Many Orlando lawns are comprised of St. Augustine grass. St. Augustine is the most popular type of turf used in this region, as it grows very well in our subtropical climate. St. Augustine has wide blades and is a very thick, dark green grass. Its thickness, due to the formation of dense runners, make it very hard for weeds to penetrate, which makes it easy to maintain. When St. Augustine is installed in Central Florida, the time of year it is installed is crucial.
St. Augustine grass will remain dormant in colder temperatures, so normally it doesn’t need mowing in the winter months. To be certain that the sod in your new Orlando lawn takes root and survives in the long run, the temperature has to be warm enough so that the grass does not go dormant.
The best temperature for St. Augustine sod installation is above 80 degrees Fahrenheit in the day and above 65 degrees in the evening. St. Augustine will grow rapidly in this temperature range so it will become well established in your lawn. Our recommendation is that you install St. Augustine in the early part of the summer, giving your new turf time to establish its root system.
Installing your grass in the fall, or even late in the summer, may cause problems. Cooler weather may arrive, not giving your grass enough time to establish its roots. When the ground temperature is less than 55 degrees, root growth will cease. If this occurs, your lawn may not survive the cooler winter months.
Spring installation of St. Augustine sod can also be problematic. If the sod is placed prior to the time the ground has sufficiently warmed, the grass will remain dormant and not form a system of roots until the ground temperature rises. In this case, weeds will be able to grow between the patches of sod. If you need to do a spring St. Augustine sod installation you should install the sod in areas that get a great deal of sunlight, which will increase ground temperatures.
When first installed, St. Augustine sod is rather frail. To increase the chance that your new lawn in Orlando will be healthy, you should install it when the temperatures are adequate. After installation, the grass should be watered immediately. Try to keep the soil moist as this promotes the growth of roots. In the very best of conditions your new lawn will take 2 weeks to form firm roots, however, it will take longer if conditions are not ideal.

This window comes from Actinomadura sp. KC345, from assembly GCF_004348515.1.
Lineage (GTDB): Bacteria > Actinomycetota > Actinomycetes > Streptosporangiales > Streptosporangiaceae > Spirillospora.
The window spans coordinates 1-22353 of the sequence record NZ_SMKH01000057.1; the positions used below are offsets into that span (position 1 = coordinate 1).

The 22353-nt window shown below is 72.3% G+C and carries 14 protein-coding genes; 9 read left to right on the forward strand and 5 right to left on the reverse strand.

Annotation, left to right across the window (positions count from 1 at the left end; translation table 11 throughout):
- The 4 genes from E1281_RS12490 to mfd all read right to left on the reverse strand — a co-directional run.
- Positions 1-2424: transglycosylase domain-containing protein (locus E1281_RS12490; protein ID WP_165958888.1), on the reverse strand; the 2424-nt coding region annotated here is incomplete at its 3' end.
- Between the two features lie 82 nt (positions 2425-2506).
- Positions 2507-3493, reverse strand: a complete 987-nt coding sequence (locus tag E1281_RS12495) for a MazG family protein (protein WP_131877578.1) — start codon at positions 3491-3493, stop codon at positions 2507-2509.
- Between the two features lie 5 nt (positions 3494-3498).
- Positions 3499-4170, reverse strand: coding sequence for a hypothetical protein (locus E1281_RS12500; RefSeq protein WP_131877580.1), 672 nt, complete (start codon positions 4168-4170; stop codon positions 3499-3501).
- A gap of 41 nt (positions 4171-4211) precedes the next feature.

Preparing The Site
Your new sod cannot be placed on poor soil and grow well. The ground needs to be well prepared prior to placing the rolls. All rocks, debris, and weeds must be removed. Weeds must be removed by the roots, not just superficial removal. The soil should be aerated to be certain it is not packed. The ground should be graded so that water does not pool in puddles. It is best if a layer of top soil is placed, combined with a nitrogen and mineral containing grass fertilize, to promote root growth.
Rolls of St. Augustine sod are live grass. Therefore, sod should be placed soon after delivery to prevent it from becoming damaged. Normally, it should be placed within one day after it is delivered. The sod should be placed within 72 hours of the time it is harvested. Fresh sod will have moist soil that’s not dry when touched. The blades of grass should feel cool and have a dark green color. The strips of sod should be placed in straight lines, and staggered, similar to the way bricks are laid. If the placement of the sod is delayed for any reason, lay the pieces out in a shady area and help them stay moist by watering them.
Watering Your New Lawn
To promote the growth of roots, the region where sod will be placed must be watered, on the day before it is installed. After the sod is laid, it should be watered twice a day with about a quarter inch of water. The early morning and early evening are the best times to water. This watering should occur for 2 weeks after the sod is installed. The roots should be well established after this time period.
To ensure the roots stay moist, more water may be required if the weather is extremely hot or dry. The edges of the pieces of sod should abut each other so that they don’t become dry. After the roots are established, the watering frequency may be reduced.